When your stress and cortisol levels are high, the body actually resists weight loss. Your body thinks times are hard and you might starve, so it hoards the fat you eat or have present on your body. Cortisol tends to take fat from healthier areas, like your butt and hips, and move it to your abdomen which has more cortisol receptors. Hello ab flab! In the process, it turns once–healthy peripheral fat into unhealthy visceral fat (the fat in your abdomen that surrounds your organs) that increases inflammation and insulin resistance in the body. This belly fat then leads to more cortisol because it has higher concentrations of an enzyme that converts inactive cortisone to active cortisol. The more belly fat you have, the more active cortisol will be converted by these enzymes — yet another vicious cycle created by visceral fat.

So what if you have belly fat? Lose weight by following the best nutrition and lifestyle strategies that support you in times of stress, like the ones in my program. When you limit your caffeine to 200 milligrams a day, avoid simple carbs, processed foods, and refined grains, and get plenty of high-quality protein, in addition to de-stressing yourself, you'll automatically help your body keep your stress hormones, especially cortisol, lower. It's a day by day choice you'll have to make, but the results will be worth. Think how good it will be when you are as healthy on the inside as you look on the outside.

Monday, July 5, 2010

Fresh Strawberry Crepes

During the hot summer months, my husband and I like to eat foods that are light on the stomach.  I coudln't resist sharing this recipe I found on Weight Watchers.  You don't have to be a member of WW's online community to be able to get a sample of their recipies.  In my old blog, I wrote how I haven't had much success with WW (but love the articles and recipes!).  I think it's becuase I never really tried.  It was always to easy for me to cheat.  I know it works, my cousins Barbara and Stephanie are having excellent success on WW.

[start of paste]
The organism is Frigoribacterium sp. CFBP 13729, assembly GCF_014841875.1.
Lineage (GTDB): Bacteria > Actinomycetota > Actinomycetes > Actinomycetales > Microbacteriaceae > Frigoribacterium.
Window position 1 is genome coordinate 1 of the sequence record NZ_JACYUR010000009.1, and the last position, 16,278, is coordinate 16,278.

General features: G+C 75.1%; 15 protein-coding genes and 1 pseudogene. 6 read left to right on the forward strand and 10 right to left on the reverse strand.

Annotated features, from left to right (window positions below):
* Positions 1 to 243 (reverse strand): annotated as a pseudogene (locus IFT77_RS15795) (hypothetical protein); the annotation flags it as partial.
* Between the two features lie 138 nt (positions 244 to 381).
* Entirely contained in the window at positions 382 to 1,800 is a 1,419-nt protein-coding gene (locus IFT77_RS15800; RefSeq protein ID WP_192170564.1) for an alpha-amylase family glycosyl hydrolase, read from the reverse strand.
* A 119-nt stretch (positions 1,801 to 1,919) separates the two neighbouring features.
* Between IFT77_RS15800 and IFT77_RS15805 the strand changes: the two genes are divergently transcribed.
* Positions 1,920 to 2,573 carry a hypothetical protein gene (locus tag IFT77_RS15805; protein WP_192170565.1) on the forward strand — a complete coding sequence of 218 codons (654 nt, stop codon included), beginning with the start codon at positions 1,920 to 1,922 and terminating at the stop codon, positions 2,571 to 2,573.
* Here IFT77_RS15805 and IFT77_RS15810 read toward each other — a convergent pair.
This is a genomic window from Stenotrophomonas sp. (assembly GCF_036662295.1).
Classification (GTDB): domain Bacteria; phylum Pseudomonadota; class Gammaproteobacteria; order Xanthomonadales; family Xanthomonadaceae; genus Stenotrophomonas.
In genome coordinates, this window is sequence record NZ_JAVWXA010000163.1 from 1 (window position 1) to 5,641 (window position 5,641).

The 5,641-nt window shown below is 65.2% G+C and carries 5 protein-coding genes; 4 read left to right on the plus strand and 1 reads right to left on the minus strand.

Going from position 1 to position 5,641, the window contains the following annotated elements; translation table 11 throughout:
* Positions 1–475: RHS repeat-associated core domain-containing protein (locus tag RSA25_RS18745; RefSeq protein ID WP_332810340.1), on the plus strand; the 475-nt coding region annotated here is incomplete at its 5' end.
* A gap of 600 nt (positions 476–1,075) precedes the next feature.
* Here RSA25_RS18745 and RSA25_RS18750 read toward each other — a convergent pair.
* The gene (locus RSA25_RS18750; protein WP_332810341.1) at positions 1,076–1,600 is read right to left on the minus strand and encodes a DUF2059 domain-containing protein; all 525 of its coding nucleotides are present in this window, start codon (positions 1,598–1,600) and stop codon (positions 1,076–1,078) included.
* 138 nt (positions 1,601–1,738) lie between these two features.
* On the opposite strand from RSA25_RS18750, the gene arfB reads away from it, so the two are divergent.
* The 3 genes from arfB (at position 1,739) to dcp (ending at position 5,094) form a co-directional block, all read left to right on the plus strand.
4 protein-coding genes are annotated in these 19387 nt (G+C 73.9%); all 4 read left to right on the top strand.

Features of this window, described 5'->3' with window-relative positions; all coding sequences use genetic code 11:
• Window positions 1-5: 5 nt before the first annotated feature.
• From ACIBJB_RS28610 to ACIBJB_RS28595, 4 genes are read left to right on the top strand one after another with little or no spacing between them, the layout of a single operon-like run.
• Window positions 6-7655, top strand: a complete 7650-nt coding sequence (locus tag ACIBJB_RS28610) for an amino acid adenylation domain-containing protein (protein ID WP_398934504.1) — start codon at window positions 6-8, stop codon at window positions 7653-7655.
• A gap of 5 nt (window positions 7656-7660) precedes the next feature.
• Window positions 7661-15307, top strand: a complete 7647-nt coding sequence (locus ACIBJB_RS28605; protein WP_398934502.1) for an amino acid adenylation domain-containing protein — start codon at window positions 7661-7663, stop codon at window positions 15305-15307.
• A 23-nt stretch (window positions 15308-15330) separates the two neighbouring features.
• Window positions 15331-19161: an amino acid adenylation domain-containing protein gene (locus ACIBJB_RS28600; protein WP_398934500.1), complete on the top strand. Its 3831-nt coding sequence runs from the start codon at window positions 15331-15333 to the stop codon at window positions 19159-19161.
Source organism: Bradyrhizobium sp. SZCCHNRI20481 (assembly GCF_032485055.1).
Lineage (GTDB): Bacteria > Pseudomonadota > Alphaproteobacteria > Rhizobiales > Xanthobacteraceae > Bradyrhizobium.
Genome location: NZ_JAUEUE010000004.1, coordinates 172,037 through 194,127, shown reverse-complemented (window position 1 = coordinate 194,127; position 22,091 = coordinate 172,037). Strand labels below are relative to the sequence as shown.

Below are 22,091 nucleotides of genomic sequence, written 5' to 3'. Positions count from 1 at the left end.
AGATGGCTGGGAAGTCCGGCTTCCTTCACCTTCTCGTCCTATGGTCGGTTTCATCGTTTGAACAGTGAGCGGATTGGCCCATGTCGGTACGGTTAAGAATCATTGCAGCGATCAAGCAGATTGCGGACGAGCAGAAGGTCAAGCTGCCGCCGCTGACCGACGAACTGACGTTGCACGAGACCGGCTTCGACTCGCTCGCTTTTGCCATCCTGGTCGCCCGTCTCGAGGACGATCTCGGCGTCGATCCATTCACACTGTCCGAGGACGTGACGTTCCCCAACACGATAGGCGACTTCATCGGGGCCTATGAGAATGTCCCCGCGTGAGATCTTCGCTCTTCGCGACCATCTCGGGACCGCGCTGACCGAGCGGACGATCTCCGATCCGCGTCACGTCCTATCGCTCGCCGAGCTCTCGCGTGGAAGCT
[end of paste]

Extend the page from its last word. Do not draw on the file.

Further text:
Back to the recipe...  Fresh Strawberry Crepes!

Fresh Strawberry Crepes

POINTS® Value: 3
Servings: 8
Preparation Time: 10 min
Cooking Time: 32 min

5 large egg white(s)
1/8 tsp table salt
1 tsp vanilla extract
2 Tbsp unsalted butter, melted
1 cup(s) fat-free skim milk
1 cup(s) all-purpose flour
8 spray(s) cooking spray
1 pound(s) strawberries, hulled and sliced very thin (about 3 cups)
1/4 cup(s) powdered sugar

1. In a medium bowl, whisk together egg whites, salt, vanilla extract, melted butter, milk and flour until just combined.
2. Coat an 8- or 9-inch skillet with cooking spray; set over medium heat. When pan is hot, add 1/4 cup of batter and tilt skillet to cover entire bottom of pan with a thin layer of batter. Cook for 2 minutes; flip over. Top with about 1/3 cup strawberries; cook for 2 minutes more. Fold crepe over and slide onto a serving plate; cover to keep warm. Repeat with remaining ingredients; sprinkle with sugar. Yields 1 crepe per serving.

To see if the pan is hot, add a few droplets of water – if they sizzle, the pan is ready.
These crepes can be filled with any berries you have on hand – or spread them with fruit preserves.

*recipe and picture from weightwatchers.*

Saturday, June 26, 2010

4 Reasons You May Not Be Losing Weight

Weight Watchers released another good article this week about 4 Reasons You May Not Be Losing Weight. I have to say that I can relate to #2 and #3! I bought my huband some cookies the other day, he had a couple and left the bag out on the counter, before I knew it, I was plopped down in front of the TV with a glass of milk and the whole bag of cookies!